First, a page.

• adafruit_bus_device
  • adafruit_ov2640.mpy

CircuitPython will automatically reload. Connect to the REPL and the image will be shown in the finest 3-bit ASCII art. If it doesn't, use the REPL to diagnose what went wrong. Double check that you copied all the files from the bundle, and that you have a compatible build of CircuitPython installed, 7.0.0-beta.0 or newer.

If the REPL updates very slowly, one trick is to reset the Kaluga so that it forgets about the LCD display if you ran one of the demos that uses the LCD. Updating the LCD display is much slower than sending data over the USB CDC connection.

# SPDX-FileCopyrightText: 2017 Scott Shawcroft, written for Adafruit Industries
# SPDX-FileCopyrightText: Copyright (c) 2021 Jeff Epler for Adafruit Industries
#
# SPDX-License-Identifier: Unlicense

"""Capture an image from the camera and display it as ASCII art.

This demo is designed to run on the Kaluga, but you can adapt it
to other boards by changing the constructors for `bus` and `cam`
appropriately.

The camera is placed in YUV mode, so the top 8 bits of each color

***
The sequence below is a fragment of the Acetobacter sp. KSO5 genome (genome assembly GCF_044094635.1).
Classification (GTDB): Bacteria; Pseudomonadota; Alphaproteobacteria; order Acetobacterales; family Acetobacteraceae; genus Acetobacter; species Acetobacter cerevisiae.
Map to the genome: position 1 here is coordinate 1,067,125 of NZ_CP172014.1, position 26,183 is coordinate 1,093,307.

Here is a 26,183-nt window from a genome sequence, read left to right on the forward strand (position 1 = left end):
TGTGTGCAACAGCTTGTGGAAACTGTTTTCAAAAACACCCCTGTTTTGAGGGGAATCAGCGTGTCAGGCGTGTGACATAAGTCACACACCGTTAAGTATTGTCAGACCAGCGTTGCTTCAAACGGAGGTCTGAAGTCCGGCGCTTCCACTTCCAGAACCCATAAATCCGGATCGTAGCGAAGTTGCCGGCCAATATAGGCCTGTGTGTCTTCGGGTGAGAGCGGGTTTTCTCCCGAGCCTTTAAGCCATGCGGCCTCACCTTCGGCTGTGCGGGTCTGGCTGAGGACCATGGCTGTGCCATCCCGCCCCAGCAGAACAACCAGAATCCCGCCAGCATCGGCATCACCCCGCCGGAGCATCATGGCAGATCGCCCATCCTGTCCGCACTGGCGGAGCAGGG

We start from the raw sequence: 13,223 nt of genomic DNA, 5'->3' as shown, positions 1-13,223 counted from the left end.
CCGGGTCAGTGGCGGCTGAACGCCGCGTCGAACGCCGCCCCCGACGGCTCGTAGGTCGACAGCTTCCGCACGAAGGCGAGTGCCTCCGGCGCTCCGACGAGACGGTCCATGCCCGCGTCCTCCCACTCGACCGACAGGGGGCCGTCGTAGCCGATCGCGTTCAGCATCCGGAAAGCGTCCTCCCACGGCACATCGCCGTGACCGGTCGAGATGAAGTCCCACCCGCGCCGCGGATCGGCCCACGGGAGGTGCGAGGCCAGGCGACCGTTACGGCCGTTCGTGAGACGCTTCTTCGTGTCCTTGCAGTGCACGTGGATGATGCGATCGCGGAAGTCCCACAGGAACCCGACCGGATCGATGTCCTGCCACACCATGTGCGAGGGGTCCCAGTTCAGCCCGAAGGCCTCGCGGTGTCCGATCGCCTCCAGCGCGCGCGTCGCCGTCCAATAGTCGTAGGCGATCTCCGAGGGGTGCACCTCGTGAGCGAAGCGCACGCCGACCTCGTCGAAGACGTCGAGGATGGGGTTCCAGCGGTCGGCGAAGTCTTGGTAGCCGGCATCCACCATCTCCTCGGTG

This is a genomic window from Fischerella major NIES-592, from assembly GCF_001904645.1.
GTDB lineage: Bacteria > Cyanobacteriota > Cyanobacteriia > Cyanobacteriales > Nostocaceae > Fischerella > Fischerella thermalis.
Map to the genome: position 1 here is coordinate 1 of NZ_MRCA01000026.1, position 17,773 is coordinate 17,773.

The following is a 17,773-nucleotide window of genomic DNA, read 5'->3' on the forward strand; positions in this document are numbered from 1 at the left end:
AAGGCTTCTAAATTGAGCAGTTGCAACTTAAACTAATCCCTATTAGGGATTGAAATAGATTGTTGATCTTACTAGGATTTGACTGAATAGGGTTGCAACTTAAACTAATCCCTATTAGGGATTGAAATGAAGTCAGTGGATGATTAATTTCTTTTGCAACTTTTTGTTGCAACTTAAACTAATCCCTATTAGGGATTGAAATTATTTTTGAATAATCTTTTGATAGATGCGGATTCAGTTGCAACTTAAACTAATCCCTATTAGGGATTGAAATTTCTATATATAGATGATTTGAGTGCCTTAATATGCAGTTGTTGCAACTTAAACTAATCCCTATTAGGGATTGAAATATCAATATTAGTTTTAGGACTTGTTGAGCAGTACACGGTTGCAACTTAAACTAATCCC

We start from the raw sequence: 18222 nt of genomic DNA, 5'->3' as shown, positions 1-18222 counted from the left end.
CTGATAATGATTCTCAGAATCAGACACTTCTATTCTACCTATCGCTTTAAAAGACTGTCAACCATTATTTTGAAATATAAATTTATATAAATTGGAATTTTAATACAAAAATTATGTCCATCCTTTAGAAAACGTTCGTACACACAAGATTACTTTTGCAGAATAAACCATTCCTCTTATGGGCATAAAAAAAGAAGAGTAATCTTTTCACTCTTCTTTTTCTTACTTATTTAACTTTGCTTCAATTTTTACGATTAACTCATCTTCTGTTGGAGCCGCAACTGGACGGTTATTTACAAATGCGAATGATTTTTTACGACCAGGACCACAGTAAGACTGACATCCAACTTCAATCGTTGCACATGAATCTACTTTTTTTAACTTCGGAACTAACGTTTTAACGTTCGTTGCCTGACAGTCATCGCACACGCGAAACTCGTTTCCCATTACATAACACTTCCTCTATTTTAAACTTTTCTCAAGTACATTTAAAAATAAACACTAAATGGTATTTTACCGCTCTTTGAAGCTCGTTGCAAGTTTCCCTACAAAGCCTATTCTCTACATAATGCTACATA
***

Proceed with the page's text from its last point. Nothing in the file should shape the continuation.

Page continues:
value can be treated as "greyscale".

It's important that you use a terminal program that can interpret
"ANSI" escape sequences.  The demo uses them to "paint" each frame
on top of the prevous one, rather than scrolling.

Remember to take the lens cap off, or un-comment the line setting
the test pattern!
"""

import sys
import time

import busio
import board

import adafruit_ov2640

bus = busio.I2C(scl=board.CAMERA_SIOC, sda=board.CAMERA_SIOD)
cam = adafruit_ov2640.OV2640(
    bus,
    data_pins=board.CAMERA_DATA,
    clock=board.CAMERA_PCLK,
    vsync=board.CAMERA_VSYNC,
    href=board.CAMERA_HREF,
    mclk=board.CAMERA_XCLK,
    mclk_frequency=20_000_000,
    size=adafruit_ov2640.OV2640_SIZE_QQVGA,
)
cam.colorspace = adafruit_ov2640.OV2640_COLOR_YUV
cam.flip_y = True
# cam.test_pattern = True

buf = bytearray(2 * cam.width * cam.height)
chars = b" .:-=+*#%@"
remap = [chars[i * (len(chars) - 1) // 255] for i in range(256)]

width = cam.width
row = bytearray(2 * width)

sys.stdout.write("\033[2J")
while True:
    cam.capture(buf)
    for j in range(cam.height // 2):
        sys.stdout.write(f"\033[{j}H")
        for i in range(cam.width // 2):
            row[i * 2] = row[i * 2 + 1] = remap[buf[4 * (width * j + i)]]
        sys.stdout.write(row)
        sys.stdout.write("\033[K")
    sys.stdout.write("\033[J")
    time.sleep(0.05)

Test modes

These cameras have a test mode which shows color bars.

You can activate the test pattern mode on the OV2640 camera like so:

cam.test_pattern = True

It's a little different on the OV7670:

cam.test_pattern = adafruit_ov7670.OV7670_TEST_PATTERN_COLOR_BAR

This guide was first published on Jun 29, 2021. It was last updated on 2022-01-12 12:16:00 -0500.

This page (Working with Image Data) was last updated on May 24, 2022.